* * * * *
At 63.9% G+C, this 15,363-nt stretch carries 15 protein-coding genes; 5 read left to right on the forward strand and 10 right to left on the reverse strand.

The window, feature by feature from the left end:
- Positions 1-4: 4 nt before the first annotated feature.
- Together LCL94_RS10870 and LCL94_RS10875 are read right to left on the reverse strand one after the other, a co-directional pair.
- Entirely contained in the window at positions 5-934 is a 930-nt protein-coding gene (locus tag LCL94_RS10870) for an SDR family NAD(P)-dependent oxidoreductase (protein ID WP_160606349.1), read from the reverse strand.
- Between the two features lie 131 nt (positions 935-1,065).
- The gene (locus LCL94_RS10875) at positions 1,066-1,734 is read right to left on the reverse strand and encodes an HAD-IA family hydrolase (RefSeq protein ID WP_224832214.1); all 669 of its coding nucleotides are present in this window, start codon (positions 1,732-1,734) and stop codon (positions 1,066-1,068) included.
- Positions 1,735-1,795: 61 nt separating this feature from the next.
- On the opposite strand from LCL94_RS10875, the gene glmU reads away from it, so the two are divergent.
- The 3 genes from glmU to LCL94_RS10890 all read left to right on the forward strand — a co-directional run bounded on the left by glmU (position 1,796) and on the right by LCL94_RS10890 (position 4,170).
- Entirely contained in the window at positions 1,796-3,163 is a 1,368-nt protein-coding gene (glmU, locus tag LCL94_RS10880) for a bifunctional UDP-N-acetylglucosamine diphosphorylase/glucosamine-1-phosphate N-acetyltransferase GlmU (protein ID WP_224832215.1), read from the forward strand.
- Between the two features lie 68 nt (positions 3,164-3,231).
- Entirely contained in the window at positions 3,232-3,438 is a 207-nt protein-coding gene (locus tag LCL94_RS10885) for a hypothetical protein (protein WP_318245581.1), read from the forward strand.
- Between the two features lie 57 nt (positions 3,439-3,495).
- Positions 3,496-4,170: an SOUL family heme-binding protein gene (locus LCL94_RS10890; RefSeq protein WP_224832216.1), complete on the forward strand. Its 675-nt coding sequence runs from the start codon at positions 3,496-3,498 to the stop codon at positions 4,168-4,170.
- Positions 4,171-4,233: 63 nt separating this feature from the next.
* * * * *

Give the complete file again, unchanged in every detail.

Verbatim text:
At 63.9% G+C, this 15,363-nt stretch carries 15 protein-coding genes; 5 read left to right on the forward strand and 10 right to left on the reverse strand.

The window, feature by feature from the left end:
- Positions 1-4: 4 nt before the first annotated feature.
- Together LCL94_RS10870 and LCL94_RS10875 are read right to left on the reverse strand one after the other, a co-directional pair.
- Entirely contained in the window at positions 5-934 is a 930-nt protein-coding gene (locus tag LCL94_RS10870) for an SDR family NAD(P)-dependent oxidoreductase (protein ID WP_160606349.1), read from the reverse strand.
- Between the two features lie 131 nt (positions 935-1,065).
- The gene (locus LCL94_RS10875) at positions 1,066-1,734 is read right to left on the reverse strand and encodes an HAD-IA family hydrolase (RefSeq protein ID WP_224832214.1); all 669 of its coding nucleotides are present in this window, start codon (positions 1,732-1,734) and stop codon (positions 1,066-1,068) included.
- Positions 1,735-1,795: 61 nt separating this feature from the next.
- On the opposite strand from LCL94_RS10875, the gene glmU reads away from it, so the two are divergent.
- The 3 genes from glmU to LCL94_RS10890 all read left to right on the forward strand — a co-directional run bounded on the left by glmU (position 1,796) and on the right by LCL94_RS10890 (position 4,170).
- Entirely contained in the window at positions 1,796-3,163 is a 1,368-nt protein-coding gene (glmU, locus tag LCL94_RS10880) for a bifunctional UDP-N-acetylglucosamine diphosphorylase/glucosamine-1-phosphate N-acetyltransferase GlmU (protein ID WP_224832215.1), read from the forward strand.
- Between the two features lie 68 nt (positions 3,164-3,231).
- Entirely contained in the window at positions 3,232-3,438 is a 207-nt protein-coding gene (locus tag LCL94_RS10885) for a hypothetical protein (protein WP_318245581.1), read from the forward strand.
- Between the two features lie 57 nt (positions 3,439-3,495).
- Positions 3,496-4,170: an SOUL family heme-binding protein gene (locus LCL94_RS10890; RefSeq protein WP_224832216.1), complete on the forward strand. Its 675-nt coding sequence runs from the start codon at positions 3,496-3,498 to the stop codon at positions 4,168-4,170.
- Positions 4,171-4,233: 63 nt separating this feature from the next.